As the pandemic coronavirus continues to spread in some Ohio prisons, causing a number of illnesses and three deaths, Ohio Gov. Mike DeWine yesterday said he has authorized the release of 105 inmates who are near the end of their sentences.
More releases could be coming, DeWine said, but at a deliberative pace.
Meanwhile, the Ohio Supreme Court today declined a high-profile legal challenge brought by Derek Lichtenwalter, an HIV-positive inmate in the Belmont Correctional Institution who filed a complaint against the state March 19 seeking release from the prison. Lichtenwalter claims that there is no way to maintain social distancing there. Lichtenwalter is serving 30 months for leading police on a vehicular pursuit that lasted an hour.
"Bed areas are so crowded that I am within three feet of at least twelve people and those twelve are in the same position this means that there are 126 people in my ‘dorm’ that are within 3-4 feet of each other," Lichtenwalter's complaint reads. “The common areas are overcrowded and what this means is once it gets to the prison it will be spread quickly through the population.”
Despite the court's action dismissing the challenge, at least one justice had sharp words for the state about its response regarding prisons during the COVID-19 crisis
Confirmed cases of the virus that causes COVID-19, a respiratory illness that is sometimes fatal, have shot up to 273 across Ohio's prison system — an 80 percent increase from last week.
Almost half of those cases — 132 — are at the state's Pickaway Correctional Institution near Columbus.
Three inmates have died at that facility, and many have been taken to a nearby hospital. Pickaway has seen an 80 percent increase in cases in recent days, according to the Ohio Department of Rehabilitation and Correction.
At least 159 Ohio correctional employees have also caught the virus, according to ODRC.
The inmates cleared for release will add to a small decrease in Ohio's prison population. DeWine yesterday said that last week, the number of inmates in the state's prisons decreased by 311 people. That drop, mostly accomplished through changes in sentencing from judges, represents a small fraction of the state's roughly 49,000 inmates, however.
Advocacy groups have called for more sweeping actions.
"Prisons are not Constitution-free zones," the ACLU of Ohio tweeted yesterday in response to the announcement that three have died in Ohio's Pickaway prison. "Time is of the essence, and every day that goes by allows this disease to spread both inside and outside the prison walls. Further delay will result in further death."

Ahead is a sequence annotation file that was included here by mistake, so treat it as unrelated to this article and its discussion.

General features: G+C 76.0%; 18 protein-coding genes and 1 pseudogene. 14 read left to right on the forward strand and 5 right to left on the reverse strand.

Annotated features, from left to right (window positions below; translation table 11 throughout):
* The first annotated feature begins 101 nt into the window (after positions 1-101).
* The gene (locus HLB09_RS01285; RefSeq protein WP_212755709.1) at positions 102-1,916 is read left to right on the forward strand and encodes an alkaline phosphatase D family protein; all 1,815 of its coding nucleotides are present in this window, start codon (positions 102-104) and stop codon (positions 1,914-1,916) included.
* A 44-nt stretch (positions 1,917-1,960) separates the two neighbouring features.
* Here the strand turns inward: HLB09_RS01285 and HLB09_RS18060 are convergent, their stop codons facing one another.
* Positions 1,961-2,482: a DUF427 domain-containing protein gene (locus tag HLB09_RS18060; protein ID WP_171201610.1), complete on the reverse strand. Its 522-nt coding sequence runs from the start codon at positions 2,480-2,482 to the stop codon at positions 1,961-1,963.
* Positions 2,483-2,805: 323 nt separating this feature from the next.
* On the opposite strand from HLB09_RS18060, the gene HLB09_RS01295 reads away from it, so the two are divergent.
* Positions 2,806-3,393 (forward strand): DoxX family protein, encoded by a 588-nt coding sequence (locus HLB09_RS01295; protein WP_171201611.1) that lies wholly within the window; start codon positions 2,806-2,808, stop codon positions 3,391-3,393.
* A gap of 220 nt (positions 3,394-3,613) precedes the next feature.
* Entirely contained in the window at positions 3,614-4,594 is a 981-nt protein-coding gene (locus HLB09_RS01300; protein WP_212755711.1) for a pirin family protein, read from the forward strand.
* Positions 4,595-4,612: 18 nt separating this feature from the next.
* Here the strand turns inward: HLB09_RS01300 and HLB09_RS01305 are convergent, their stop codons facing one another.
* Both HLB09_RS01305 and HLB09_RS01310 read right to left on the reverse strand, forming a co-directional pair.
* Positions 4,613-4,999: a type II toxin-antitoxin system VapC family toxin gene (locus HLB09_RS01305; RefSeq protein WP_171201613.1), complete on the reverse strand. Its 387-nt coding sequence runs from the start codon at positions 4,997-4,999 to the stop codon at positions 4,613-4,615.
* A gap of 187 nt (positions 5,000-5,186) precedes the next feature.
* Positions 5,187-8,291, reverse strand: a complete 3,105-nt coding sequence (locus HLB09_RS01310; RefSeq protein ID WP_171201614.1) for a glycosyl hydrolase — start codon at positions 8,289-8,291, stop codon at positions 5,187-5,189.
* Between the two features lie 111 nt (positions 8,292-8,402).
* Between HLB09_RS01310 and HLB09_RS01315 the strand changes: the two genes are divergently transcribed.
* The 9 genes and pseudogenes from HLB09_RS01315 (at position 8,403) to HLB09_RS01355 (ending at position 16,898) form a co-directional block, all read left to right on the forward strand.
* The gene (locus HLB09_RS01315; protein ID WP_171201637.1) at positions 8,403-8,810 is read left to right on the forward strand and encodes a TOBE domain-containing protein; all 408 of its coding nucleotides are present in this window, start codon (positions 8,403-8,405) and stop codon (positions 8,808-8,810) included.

The ACLU was a party in Lichtenwalter's now-dismissed challenge before the Ohio Supreme Court.
DeWine's release of the 105 inmates comes after approval from the state's Correctional Institution Inspection Committee. Those inmates had to fit a number of criteria: nonviolent offenders who do not have warrants in other states or significant prison rule violations on their records and who are within 90 days of their scheduled release. DeWine's administration recommended 141 inmates who fit those criteria, plus another 26 nonviolent offenders over the age of 60 who have medical conditions that make them more vulnerable to the virus.
DeWine indicated at his daily briefing yesterday that more releases could be coming as eligible inmates approach the 90-day threshold. Those inmates will be screened for the virus prior to release, DeWine said.
"I have authorized The Ohio Department of Rehabilitation and Correction to continue to use this criteria every day as more people qualify for release within 90 days to identify other inmates who may qualify for release under the limited overcrowding statute," he said.
Today, the Ohio Supreme Court agreed with a motion by Ohio Attorney General Dave Yost to dismiss a complaint by HIV-positive inmate Lichtenwalter seeking release from prison. In its decision, the high court said it did not have the power to compel DeWine or the state legislature to order the prisoner's release under the specific legal action he had taken. But at least one Justice, Michael Donnelly, also had very strong words for the governor and Ohio's General Assembly about the state's prisons related to the crisis.
"I hope that petitioner and others in Ohio do not see today’s decision as the judiciary’s throwing up its hands and claiming that there is nothing that it can do," Donnelly wrote in an opinion concurring with the court's decision. "The whole of Ohio’s government needs to take serious, unprecedented steps to prevent the catastrophe of unmitigated spread of COVID-19 to the tens of thousands of prisoners in Ohio as well as to the tens of thousands of people who are prison employees along with those living in the households of prison employees. Ohio’s executive branch, including the governor, the Department of Rehabilitation and Correction, the Adult Parole Authority, and the Correctional Institution Inspection Committee collectively have broad authority to take an assortment of steps to prevent such a catastrophe."